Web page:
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Mexico: Protected Agriculture and Farm Labor
February 24, 2020
Mexico is a world leader in protected agriculture, structures that fully or partially protect plants from excessive rain and sun during their growth. There are three major types of protective structures for crops: high-tech greenhouses, low-tech structures that use metal hoops covered with plastic to enclose and protect plants, and open-sided shade houses that protect plants from rain and sun. Medium-tech protective structures are a mix of hoop and shade structures.
Data sources disagree the size of Mexico’s protected agriculture. Pratt and Ortega report that Mexico’s protected agriculture area expanded from less than 800 hectares in 2000 to over 23,000 hectares in 2015. About 70 percent of Mexico’s protected agriculture hectares in 2015 were devoted to tomatoes, 16 percent to bell peppers, and 10 percent to cucumbers. Over 80 percent of the vegetables produced under protective structures were exported to the US.
The Packer reported 330 acres of protected agriculture in Mexico in 2003 and 106,000 acres (42,500 hectares) in 2018, including 27 percent greenhouses, 29 percent hoop or macro tunnels, and 45 percent shade houses, citing AMHPAC, the Mexican Association of Protected Horticulture. Greenhouses at higher elevations, such as those in Guadalajara and Queretaro, operate year-round.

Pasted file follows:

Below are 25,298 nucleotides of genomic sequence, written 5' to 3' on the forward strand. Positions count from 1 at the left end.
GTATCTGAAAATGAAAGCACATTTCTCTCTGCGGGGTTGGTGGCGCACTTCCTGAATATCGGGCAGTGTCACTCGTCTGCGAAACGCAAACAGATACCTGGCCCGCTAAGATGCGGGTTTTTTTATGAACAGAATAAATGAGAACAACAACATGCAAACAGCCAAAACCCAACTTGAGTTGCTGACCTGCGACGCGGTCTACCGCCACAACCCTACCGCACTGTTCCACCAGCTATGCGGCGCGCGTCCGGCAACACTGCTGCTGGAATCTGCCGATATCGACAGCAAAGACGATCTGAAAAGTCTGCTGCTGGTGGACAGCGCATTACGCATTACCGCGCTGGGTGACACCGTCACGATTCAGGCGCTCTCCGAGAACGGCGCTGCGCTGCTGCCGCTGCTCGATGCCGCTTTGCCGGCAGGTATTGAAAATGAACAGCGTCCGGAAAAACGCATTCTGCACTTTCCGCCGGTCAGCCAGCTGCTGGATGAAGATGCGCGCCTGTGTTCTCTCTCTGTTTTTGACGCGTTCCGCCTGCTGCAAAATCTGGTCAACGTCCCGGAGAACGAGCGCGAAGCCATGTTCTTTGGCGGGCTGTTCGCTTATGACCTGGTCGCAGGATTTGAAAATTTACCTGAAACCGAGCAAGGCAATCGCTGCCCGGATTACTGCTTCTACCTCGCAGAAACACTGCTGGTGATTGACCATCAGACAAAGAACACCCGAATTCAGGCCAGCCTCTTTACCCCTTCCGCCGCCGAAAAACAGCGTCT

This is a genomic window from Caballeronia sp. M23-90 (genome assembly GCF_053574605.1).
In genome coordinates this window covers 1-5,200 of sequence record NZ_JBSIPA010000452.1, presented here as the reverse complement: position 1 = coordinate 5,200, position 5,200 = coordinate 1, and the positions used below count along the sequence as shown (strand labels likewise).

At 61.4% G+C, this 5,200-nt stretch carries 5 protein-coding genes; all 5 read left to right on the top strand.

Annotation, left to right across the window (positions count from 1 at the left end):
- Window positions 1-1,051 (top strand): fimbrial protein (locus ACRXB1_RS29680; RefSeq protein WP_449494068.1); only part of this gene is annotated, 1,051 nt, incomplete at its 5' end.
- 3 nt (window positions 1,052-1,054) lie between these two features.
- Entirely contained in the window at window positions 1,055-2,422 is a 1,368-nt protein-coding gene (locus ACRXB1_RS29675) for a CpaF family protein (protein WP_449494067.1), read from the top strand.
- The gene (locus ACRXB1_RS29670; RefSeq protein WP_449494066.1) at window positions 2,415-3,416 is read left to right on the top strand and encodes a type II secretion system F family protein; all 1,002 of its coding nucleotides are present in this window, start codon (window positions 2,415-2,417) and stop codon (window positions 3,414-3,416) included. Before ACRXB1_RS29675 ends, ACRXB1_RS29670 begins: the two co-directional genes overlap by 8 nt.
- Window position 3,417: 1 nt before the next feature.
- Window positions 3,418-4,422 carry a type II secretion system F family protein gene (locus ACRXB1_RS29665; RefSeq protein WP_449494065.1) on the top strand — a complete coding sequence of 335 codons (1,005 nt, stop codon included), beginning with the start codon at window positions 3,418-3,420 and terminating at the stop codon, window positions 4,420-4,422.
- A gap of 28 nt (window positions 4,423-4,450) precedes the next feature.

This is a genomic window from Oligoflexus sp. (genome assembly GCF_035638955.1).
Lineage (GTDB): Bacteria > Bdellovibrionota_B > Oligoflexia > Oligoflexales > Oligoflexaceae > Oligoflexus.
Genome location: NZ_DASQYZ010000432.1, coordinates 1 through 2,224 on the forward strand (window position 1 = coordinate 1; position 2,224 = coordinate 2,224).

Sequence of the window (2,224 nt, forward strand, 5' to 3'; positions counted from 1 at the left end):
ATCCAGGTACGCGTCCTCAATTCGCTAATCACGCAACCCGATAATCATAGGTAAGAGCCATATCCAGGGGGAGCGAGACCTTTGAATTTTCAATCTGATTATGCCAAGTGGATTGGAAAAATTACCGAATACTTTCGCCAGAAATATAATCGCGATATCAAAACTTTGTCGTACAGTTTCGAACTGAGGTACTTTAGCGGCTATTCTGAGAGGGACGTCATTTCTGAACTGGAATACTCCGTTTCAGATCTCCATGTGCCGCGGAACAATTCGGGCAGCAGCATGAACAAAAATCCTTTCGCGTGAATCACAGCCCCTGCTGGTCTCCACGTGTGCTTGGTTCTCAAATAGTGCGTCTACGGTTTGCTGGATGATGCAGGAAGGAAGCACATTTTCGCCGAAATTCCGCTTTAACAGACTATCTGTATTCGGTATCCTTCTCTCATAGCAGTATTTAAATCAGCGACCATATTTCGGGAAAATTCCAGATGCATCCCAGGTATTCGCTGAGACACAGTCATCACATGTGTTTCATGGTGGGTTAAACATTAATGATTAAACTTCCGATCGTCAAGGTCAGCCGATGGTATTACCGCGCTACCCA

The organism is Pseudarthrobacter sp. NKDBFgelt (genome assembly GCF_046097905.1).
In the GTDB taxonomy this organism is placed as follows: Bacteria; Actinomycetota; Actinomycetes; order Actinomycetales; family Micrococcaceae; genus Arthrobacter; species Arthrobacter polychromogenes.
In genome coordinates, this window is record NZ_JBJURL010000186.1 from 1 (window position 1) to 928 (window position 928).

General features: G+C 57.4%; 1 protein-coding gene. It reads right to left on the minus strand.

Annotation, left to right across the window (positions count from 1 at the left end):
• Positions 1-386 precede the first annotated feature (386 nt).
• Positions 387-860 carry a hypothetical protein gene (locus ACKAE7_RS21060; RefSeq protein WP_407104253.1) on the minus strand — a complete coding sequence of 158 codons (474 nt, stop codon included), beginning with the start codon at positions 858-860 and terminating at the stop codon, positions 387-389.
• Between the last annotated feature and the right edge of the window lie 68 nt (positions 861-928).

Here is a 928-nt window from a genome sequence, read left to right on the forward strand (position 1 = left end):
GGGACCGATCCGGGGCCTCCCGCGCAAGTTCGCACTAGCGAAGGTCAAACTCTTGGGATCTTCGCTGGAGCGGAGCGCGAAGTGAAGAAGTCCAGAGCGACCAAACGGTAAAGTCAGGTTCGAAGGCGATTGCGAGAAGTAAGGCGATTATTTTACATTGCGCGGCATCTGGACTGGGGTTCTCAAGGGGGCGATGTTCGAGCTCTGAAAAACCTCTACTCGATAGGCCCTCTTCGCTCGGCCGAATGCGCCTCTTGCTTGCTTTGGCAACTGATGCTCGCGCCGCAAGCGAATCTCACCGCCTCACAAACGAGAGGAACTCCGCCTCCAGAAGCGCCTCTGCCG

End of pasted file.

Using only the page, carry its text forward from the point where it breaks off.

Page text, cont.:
AMHPAC reported that tomatoes were 55 percent of the commodities grown under protected agriculture structures, followed by 20 percent each for bell peppers and cucumbers. AMHPAC says that protected agriculture is two percent of the Mexico’s 6.3 million acres of fruits and vegetables, but they generate 17 percent of Mexico’s fruit and vegetable revenue. Over half of Mexico’s protected agriculture acres were in Sinaloa (20 percent), Jalisco (20 percent), and Michoacán (17 percent).
Yield gains in protected agriculture are striking. Open field production of tomatoes on irrigated land yields 40 tons per hectare, while high-tech greenhouses that use substrate instead of soil for tomato plants generate yields of 150 to 300 tons per hectare. Low-tech hoop structures and shade houses triple tomato yields.
Many high-tech greenhouses produce year-round, which leads to year-round jobs that are often filled by women, while men dominate in open-field crop production. High-tech greenhouses employ five to 10 workers per hectare compared to 20 or more workers per hectare in open fields and in low-tech greenhouses. AMHPAC reported that its member firms with protected agriculture structures employed 90,000 workers in 2019, including 30,000 who were employed year-round.
Workers consider high-tech greenhouses better places to work. Almost all employers using protected structures to produce crops enroll their workers in Mexico’s IMSS program and pay taxes on worker wages that cover the cost of health and child care as well as pensions. Exposure to toxic chemicals is less in high-tech greenhouses than in open field agriculture, and safety and labor compliance protocols are more likely to be followed in high-tech greenhouses that involve significant investments and US buyers.
Protected agriculture offers year-round jobs with benefits to women
Mexico’s protected agriculture in 2015
Almost half of Mexican states produce fruits and vegetables to export